Spontaneous transport of microparticles across liquid-liquid interfaces

Denzil S. Frost, Miranda Ngan, Lenore Dai

Research output: Contribution to journalArticlepeer-review

5 Scopus citations


Transporting micrometer-sized particles through the liquid-liquid interface generally requires high shear force and sometimes surfactant functionalization. Without these aids, particles adhere to the interface due to strong capillary forces (can be on the order of 106 kT). Thus, spontaneous transport of microparticles through the liquid-liquid interface has not yet been reported. However, we present a new phenomenon here: some ionic liquids (ILs) possess powerful extraction capabilities and can cause microparticles to migrate across the interface without the aid of any shear forces. Both single particles and clusters of particles were observed to adsorb to, then "jump" across the interface and finally detach. In the absence of external mixing, particles as large as 4 μm (in diameter) could completely penetrate the IL/water interface, despite the significant adhesive forces. We have presented a hypothesis that these forces were overcome by ions dissolved in the non-IL phase, which helped by covering the particle surfaces, allowing for more favorable interactions with the IL.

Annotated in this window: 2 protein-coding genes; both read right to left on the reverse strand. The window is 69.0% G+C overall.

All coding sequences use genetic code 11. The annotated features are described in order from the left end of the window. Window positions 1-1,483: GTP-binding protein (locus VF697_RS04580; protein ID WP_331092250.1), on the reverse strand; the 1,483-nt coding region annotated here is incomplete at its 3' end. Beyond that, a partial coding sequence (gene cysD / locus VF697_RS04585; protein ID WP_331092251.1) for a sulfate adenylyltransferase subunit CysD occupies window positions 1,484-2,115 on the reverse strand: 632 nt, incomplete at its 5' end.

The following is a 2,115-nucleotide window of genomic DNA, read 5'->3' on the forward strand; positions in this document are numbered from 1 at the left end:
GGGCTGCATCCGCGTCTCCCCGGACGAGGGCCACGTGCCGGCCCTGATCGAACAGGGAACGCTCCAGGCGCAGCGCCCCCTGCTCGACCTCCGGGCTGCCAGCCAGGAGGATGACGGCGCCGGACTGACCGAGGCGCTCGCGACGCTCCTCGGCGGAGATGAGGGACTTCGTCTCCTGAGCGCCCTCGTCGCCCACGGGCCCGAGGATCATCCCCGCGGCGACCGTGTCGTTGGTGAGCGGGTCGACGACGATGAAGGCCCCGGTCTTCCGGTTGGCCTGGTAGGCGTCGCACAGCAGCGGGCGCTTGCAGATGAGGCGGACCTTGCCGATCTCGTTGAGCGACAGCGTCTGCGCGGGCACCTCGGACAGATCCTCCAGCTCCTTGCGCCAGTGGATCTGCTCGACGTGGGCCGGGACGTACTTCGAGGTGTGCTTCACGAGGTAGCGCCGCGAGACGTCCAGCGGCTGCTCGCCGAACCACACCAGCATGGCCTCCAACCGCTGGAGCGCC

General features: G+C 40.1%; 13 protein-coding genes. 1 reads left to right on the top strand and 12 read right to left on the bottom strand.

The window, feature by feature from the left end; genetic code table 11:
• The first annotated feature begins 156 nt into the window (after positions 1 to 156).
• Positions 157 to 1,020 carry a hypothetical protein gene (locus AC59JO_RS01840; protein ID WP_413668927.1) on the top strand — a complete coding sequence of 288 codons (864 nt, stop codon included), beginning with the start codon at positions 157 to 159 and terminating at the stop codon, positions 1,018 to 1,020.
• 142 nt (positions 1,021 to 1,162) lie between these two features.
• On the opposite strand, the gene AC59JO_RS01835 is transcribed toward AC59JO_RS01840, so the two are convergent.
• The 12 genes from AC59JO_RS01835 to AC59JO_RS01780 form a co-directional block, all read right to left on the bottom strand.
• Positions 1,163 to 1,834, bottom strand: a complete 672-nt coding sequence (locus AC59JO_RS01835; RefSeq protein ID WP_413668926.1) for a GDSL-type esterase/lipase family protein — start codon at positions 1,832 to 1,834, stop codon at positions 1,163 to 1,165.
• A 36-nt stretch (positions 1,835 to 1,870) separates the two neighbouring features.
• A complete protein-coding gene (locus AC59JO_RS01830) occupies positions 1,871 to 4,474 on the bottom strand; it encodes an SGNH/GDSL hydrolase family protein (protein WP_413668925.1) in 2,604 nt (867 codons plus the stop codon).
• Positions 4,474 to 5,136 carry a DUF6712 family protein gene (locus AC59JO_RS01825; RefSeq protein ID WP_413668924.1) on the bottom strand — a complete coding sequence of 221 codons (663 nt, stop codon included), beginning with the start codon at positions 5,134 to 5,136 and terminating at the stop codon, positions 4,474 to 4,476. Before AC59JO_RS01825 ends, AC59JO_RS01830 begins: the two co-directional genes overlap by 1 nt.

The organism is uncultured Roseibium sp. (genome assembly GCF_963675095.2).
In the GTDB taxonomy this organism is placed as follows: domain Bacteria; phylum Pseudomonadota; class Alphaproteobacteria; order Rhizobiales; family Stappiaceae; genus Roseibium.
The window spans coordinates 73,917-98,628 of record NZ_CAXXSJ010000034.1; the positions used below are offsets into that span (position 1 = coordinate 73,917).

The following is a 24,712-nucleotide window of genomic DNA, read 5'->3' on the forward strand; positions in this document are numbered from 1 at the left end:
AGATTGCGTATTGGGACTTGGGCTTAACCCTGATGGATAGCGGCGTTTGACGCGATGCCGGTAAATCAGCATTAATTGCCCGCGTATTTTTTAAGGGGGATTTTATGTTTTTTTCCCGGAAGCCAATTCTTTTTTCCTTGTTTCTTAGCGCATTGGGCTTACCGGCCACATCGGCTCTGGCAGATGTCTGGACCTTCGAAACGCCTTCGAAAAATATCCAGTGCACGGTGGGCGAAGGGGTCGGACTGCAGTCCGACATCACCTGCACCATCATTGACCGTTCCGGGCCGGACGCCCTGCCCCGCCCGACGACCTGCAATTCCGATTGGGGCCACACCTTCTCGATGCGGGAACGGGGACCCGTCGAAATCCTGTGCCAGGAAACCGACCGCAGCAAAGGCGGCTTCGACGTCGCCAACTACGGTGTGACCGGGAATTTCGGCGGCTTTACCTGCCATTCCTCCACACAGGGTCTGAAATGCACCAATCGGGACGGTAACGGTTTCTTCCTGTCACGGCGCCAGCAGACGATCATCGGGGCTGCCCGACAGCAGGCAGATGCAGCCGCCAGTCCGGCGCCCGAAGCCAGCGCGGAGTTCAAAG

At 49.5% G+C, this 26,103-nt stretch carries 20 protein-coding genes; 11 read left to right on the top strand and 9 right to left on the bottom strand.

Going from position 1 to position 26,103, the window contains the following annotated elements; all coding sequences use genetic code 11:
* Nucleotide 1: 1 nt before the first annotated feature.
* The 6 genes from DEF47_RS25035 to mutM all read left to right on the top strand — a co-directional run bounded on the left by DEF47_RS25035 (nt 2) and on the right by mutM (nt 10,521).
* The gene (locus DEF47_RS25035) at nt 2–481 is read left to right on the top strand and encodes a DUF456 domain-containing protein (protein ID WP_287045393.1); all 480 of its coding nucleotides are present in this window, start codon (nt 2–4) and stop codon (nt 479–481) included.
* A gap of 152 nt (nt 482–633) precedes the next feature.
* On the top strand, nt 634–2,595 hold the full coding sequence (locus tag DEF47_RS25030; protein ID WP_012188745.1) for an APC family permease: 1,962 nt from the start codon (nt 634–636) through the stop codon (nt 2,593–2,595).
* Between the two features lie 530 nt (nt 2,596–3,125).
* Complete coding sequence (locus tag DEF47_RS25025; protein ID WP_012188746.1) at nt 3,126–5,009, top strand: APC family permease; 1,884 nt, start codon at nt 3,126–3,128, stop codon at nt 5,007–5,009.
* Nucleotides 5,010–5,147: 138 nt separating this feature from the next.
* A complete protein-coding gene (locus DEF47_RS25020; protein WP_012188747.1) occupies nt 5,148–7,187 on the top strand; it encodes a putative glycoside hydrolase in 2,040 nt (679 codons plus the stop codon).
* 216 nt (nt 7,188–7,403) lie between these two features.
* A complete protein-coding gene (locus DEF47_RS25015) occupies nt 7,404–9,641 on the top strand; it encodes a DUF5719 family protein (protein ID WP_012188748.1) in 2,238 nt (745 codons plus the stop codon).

Original languageEnglish (US)
Pages (from-to)9310-9315
Number of pages6
Issue number30
StatePublished - Jul 30 2013

ASJC Scopus subject areas

  • General Materials Science
  • Condensed Matter Physics
  • Surfaces and Interfaces
  • Spectroscopy
  • Electrochemistry


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